Waste Management, Inc.
) options volume went through the roof yesterday, as over 14,000
contracts traded, compared to expected daily volume of less than
1,000. Almost all of this occurred on the call side, particularly
at the November 42 strike, where 13,361 contracts changed hands.
The lion's share of the contracts crossed at the ask price, and
open interest soared overnight, pointing to buy-to-open activity.
Data from the International Securities Exchange (ISE) confirms this
theory, as well.
Digging deeper, we notice a couple of large block trades,
consisting of 9,181 contracts and 1,200 contracts. According to
, these lots were freshly initiated by a single individual for
$0.55 per contract, meaning the breakeven price for the
transactions is $42.55 (strike price plus premium paid). WM shares
currently sit at $40.74, so in order for yesterday's bullish
speculator to be in profitable territory, he needs the stock to
advance at least 4.4% in time for the closing bell on Nov. 15, when
the back-month options expire.
Waste Management was last seen above the aforementioned strike in
late September, when it ran into resistance at the 42.50 level --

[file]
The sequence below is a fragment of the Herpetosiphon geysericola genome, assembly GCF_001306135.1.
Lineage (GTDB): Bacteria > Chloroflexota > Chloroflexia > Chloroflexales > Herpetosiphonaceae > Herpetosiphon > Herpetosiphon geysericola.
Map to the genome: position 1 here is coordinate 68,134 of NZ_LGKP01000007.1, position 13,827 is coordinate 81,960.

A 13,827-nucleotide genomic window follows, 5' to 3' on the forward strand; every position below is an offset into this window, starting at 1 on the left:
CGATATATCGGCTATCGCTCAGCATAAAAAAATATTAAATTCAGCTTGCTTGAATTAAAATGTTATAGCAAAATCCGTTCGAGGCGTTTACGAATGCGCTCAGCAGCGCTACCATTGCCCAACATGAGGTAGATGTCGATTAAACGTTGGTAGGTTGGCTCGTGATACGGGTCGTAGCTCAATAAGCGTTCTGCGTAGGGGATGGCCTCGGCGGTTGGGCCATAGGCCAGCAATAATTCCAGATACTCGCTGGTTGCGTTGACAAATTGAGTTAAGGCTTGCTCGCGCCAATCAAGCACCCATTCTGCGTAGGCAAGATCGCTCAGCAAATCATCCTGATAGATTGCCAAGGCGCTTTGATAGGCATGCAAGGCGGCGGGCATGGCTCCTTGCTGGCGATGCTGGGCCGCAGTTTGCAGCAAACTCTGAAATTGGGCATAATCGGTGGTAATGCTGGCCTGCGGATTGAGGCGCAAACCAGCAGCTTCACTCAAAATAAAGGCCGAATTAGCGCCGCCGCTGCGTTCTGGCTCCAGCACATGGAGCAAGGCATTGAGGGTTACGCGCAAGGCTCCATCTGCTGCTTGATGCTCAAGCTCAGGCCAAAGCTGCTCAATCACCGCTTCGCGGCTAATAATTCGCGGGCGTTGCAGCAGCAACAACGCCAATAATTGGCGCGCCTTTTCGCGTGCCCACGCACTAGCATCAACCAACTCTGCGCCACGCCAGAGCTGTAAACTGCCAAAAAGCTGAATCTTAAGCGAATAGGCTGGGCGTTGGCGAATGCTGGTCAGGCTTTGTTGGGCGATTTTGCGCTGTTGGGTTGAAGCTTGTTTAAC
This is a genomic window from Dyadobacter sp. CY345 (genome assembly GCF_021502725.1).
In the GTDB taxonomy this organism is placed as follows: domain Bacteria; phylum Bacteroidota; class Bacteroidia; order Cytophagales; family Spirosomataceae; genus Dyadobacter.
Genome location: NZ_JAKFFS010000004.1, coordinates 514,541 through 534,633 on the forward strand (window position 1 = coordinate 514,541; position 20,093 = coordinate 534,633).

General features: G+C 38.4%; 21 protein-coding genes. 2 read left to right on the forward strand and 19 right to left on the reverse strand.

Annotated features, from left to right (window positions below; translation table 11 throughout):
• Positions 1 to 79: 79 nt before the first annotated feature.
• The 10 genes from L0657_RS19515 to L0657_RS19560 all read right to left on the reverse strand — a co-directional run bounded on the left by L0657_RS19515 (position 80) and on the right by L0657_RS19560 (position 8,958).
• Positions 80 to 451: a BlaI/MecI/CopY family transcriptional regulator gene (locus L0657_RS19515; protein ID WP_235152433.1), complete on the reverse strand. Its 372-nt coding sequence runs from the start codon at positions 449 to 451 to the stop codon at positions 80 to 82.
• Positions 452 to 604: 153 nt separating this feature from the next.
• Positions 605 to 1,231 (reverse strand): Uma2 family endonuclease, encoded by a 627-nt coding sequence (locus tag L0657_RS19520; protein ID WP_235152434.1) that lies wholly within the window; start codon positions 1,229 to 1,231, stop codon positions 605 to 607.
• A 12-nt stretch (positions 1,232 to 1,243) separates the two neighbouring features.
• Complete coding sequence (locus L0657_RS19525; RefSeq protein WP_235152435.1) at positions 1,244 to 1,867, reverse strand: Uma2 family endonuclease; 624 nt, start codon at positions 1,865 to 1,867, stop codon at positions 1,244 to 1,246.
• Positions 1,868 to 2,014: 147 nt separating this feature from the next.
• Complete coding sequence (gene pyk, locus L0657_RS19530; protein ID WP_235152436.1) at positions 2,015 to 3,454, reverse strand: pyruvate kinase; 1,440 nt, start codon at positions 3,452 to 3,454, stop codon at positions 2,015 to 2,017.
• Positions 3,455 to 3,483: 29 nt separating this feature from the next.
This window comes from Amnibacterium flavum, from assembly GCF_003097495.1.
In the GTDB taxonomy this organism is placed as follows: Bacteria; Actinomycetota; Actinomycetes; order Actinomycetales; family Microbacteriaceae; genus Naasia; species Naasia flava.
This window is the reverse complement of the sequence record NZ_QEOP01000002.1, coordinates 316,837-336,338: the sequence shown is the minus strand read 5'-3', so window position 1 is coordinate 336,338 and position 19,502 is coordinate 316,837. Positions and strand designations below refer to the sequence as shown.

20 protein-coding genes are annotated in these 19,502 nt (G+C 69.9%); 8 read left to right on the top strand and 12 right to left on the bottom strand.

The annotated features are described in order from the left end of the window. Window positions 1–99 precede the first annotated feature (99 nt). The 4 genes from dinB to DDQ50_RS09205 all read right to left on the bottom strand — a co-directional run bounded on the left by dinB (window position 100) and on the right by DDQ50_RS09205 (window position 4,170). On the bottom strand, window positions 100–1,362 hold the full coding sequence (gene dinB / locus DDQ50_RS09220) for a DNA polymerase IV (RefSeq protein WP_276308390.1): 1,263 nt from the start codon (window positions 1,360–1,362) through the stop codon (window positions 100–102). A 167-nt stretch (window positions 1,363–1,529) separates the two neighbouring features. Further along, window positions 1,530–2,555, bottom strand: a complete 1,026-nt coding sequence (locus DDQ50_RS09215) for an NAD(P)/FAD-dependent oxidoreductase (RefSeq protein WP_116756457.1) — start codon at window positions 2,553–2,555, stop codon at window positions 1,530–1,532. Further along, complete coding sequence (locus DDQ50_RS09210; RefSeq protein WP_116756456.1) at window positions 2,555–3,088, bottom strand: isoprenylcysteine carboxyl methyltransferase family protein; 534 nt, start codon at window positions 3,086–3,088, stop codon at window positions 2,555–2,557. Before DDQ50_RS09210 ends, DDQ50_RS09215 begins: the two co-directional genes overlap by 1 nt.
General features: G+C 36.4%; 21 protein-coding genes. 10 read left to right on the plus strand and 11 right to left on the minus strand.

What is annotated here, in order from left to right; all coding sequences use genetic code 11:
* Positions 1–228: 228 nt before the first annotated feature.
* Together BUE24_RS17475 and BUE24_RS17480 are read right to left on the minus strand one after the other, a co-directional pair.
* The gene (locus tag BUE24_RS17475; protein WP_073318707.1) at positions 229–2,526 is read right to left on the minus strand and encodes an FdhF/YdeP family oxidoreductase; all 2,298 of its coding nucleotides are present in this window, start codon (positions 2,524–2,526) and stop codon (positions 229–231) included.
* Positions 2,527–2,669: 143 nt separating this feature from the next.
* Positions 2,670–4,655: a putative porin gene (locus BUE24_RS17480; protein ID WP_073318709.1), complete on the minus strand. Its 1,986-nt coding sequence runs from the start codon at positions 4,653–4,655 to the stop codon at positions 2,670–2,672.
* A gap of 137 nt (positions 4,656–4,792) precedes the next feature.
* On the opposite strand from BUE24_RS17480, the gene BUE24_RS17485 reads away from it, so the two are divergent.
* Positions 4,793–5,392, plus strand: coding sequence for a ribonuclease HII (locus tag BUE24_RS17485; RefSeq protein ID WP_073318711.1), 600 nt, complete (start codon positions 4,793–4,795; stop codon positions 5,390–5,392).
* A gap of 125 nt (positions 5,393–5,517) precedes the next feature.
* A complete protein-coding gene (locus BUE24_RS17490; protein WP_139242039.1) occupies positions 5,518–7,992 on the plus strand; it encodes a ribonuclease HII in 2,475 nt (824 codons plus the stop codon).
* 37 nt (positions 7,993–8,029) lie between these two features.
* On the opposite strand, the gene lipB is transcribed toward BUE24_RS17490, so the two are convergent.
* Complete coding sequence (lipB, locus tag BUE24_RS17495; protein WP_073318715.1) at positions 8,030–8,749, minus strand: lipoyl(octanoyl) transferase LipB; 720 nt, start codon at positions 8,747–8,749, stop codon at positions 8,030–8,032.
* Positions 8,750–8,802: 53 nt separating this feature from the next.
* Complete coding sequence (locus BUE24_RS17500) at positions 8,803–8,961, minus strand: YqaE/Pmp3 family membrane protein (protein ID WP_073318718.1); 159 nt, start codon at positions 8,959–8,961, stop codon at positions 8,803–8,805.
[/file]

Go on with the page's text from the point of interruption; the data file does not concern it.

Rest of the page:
site of the stock's Aug. 15 bear gap. Currently, the shares are
sitting beneath their 10-day moving average, which pressured them
lower throughout much of June and August. However, even if the
equity fails to rally back above the strike by expiration, the most
yesterday's trader has at stake is his initial cash outlay. (Of
course, given WM's fairly high levels of short interest -- indeed,
it would take over two weeks to cover the shorted shares, at the
stock's average daily trading volume -- it's also possible the
against a short-term rebound.)
On a separate but related note, Waste Management is scheduled to
report its third-quarter earnings before the market opens on Oct.
29. The consensus analyst estimate has the company netting a profit
of 62 cents per share, or a penny more than it did one year ago.
Looking back, WM has only exceeded its per-share earnings estimates
in two out of the previous eight quarters.
This article by Alex Eppstein was originally published on
Schaeffer's Investment Research
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